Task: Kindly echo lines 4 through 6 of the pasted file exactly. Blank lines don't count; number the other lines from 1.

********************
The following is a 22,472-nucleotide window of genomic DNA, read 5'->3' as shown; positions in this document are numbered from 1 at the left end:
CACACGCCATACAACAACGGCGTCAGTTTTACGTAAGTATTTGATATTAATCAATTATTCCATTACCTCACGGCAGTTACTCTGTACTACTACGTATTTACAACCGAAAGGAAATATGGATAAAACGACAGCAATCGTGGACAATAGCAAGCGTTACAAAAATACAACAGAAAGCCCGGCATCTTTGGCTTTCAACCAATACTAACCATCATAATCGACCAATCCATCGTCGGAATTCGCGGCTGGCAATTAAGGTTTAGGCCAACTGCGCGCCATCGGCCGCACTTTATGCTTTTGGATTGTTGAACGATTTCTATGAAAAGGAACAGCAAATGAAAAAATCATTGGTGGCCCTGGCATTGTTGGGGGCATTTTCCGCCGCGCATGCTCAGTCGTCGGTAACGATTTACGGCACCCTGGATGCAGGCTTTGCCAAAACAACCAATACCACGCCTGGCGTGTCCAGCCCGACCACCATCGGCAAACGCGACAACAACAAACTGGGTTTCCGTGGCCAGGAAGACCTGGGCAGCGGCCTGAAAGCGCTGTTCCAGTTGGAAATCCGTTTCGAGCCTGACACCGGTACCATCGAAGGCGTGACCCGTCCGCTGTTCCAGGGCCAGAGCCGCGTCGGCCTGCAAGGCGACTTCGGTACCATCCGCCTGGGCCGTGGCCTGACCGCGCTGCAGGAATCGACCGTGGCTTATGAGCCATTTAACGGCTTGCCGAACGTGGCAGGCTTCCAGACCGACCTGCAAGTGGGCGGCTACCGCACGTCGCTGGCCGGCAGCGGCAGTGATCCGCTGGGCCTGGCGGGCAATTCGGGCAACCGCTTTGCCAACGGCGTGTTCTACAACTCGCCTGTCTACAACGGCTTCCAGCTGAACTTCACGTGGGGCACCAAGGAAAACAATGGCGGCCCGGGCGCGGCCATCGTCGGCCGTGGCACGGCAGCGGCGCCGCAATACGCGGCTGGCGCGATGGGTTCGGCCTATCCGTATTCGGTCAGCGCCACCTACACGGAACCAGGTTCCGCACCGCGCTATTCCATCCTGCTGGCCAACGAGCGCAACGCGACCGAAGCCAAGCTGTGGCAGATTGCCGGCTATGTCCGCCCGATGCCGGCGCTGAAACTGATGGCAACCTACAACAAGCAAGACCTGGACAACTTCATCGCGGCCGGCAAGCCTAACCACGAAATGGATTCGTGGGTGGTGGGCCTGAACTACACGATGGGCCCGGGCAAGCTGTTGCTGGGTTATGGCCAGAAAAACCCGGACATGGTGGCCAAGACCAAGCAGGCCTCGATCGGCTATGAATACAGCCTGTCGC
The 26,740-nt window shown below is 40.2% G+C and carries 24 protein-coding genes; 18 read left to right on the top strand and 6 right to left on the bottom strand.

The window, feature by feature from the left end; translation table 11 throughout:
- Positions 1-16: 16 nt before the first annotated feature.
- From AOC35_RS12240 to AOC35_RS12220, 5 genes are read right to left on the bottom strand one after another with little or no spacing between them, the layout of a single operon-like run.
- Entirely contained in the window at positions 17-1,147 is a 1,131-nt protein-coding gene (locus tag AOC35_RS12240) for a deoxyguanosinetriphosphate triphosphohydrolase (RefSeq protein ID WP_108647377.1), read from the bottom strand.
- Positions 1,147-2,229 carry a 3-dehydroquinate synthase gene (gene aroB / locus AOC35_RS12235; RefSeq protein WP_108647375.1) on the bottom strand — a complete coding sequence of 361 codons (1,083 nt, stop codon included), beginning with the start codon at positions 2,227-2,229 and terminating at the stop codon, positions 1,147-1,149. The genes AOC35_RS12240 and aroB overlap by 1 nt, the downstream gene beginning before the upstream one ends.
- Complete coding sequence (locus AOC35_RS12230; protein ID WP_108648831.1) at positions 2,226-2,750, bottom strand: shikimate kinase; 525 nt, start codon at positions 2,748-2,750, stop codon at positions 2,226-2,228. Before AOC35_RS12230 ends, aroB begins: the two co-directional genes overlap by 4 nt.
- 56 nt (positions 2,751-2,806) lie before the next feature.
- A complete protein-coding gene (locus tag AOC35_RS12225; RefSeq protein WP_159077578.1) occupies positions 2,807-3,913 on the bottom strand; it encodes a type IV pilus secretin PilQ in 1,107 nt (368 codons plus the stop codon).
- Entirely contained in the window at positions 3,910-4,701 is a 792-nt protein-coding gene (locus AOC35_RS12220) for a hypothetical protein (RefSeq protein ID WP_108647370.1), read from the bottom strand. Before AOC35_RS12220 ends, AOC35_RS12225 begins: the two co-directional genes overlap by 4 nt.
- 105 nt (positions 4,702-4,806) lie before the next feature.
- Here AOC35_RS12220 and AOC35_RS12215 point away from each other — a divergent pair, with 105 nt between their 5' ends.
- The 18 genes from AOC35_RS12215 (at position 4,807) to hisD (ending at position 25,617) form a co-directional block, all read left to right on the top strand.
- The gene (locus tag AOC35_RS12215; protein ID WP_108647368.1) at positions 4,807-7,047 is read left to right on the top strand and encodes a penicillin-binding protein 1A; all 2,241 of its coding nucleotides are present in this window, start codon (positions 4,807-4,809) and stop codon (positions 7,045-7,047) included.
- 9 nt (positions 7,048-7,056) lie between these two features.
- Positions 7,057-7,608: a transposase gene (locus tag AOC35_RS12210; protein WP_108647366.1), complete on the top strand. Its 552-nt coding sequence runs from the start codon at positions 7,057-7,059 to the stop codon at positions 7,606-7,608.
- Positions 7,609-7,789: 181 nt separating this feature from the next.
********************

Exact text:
The window, feature by feature from the left end; translation table 11 throughout:
- Positions 1-16: 16 nt before the first annotated feature.
- From AOC35_RS12240 to AOC35_RS12220, 5 genes are read right to left on the bottom strand one after another with little or no spacing between them, the layout of a single operon-like run.